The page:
The Writing’s On The Wall

And it’s awesome

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Excuse my terrible photo. L-R Postcard versions of Who Am I?, A Princess Honeymoons In Our Town and Stalkers.

Storicodes was not your usual art exhibition. These works of art required you to get involved, whether mediating conversations between Arthur Seaton, Don Juan and Princess Finestra; helping a little fluffy creature discover his true identity; or using an inter-dimensional communication device to thwart an insidious enemy; standing and admiring the pretty pictures was only a tiny part of it.

I have to admit, I went into it expecting QR Codes with an inflated sense of their own importance, but Storicodes are so much more than that. The app can recognise images in sequence, or require the user to scan a particular sequence in order to unlock the next part of the text. The potential applications for this are varied and exciting.

Ideas that arose in the post-viewing discussion included a treasure hunt around a shopping centre, Pokemon-style collecting missions around participating websites, educational murals around schools and easily updateable (and translatable) texts for museum displays. There was also discussion of the possibility of the codes altering their output according to light, weather and the direction the user moves their phone. Seriously, this could be as ubiquitous as QR codes, but more interesting. If you’re a terrible map reader like me, perhaps you find the Storicode symbol on a map in an unfamiliar city. Scan your position, and you’ll get a picture of where you are to help you orient yourself. Scan your destination and it’ll give you directions and a picture of landmarks along the way. Scan the next one you find and it’ll remember your destination and tell you if you’re going the right way, or have gone off track. (I’m not saying I spent ages wandering from map to map in Birmingham a few months ago, but that may have happened.) Or what about board games? It’s really cool playing something like Trivial Pursuit or Pictionary, but after a few playthroughs, the same cards start to crop up. Imagine instead you just get one card of each type with a cool graphic on it, and when you draw it in the course of play, you scan it with the app and it draws on a corresponding question from its database. Want an expansion pack? Pay through the app and have more questions added to your virtual deck.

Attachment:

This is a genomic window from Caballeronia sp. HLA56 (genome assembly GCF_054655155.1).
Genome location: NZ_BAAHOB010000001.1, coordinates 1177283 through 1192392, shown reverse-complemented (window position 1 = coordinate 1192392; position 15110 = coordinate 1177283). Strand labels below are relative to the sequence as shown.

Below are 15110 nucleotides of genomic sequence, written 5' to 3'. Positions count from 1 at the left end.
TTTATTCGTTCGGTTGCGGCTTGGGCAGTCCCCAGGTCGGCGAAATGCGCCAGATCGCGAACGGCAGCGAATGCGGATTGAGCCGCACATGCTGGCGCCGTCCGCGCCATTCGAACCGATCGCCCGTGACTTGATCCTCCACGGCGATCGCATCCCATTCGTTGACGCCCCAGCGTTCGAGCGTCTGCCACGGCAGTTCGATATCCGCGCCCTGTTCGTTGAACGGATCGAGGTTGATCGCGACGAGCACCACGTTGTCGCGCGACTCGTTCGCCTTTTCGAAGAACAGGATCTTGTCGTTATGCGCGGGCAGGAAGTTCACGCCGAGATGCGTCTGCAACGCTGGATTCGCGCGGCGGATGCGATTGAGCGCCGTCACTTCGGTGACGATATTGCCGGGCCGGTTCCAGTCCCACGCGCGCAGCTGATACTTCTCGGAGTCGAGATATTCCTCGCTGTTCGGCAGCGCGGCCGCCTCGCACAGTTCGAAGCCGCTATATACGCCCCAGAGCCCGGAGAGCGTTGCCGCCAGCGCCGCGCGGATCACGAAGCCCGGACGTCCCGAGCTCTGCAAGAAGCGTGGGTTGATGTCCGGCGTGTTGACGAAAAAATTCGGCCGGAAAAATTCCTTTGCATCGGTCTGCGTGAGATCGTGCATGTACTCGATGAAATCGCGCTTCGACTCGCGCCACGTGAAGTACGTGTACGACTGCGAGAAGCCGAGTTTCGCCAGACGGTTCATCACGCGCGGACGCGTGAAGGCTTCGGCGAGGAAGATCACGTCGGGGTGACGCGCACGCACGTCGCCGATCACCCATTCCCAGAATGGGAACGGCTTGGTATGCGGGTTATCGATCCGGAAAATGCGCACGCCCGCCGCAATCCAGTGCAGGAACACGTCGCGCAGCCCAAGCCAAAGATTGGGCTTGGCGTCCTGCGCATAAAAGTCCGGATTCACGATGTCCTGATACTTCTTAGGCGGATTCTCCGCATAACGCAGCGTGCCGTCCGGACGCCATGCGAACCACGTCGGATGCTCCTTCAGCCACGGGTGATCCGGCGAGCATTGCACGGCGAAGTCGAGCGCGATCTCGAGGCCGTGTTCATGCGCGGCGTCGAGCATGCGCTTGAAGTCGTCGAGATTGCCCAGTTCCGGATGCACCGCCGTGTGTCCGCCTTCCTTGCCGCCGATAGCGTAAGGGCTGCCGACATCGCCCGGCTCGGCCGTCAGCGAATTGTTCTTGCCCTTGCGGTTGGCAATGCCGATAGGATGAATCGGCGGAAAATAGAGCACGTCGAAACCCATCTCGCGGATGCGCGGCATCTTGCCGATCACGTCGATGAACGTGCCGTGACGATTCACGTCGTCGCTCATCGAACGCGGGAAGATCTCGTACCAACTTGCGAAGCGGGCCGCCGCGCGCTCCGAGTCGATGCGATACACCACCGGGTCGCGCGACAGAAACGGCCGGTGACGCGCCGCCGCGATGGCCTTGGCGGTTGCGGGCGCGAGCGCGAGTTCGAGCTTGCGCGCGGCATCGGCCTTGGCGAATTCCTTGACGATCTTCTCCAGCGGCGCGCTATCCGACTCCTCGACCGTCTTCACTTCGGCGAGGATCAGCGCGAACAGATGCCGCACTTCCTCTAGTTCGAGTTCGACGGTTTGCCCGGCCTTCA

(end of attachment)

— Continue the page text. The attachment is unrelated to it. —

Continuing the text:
And then there’s the possibilities for writers. Promotional postcards could contain extracts from novels embedded in their images, bookmarks could allow your readers to get to know your characters better as they work out which of the beautiful decorational items relate to the fictional folks’ lives and why. Your cover could contain a secret preview of the next book in the series only available to those willing to spend the time figuring out your carefully-dropped Twitter hints (or randomly scanning every inch).

I look forward to seeing Storicodes develop and playing around with more of their story-art in the future!

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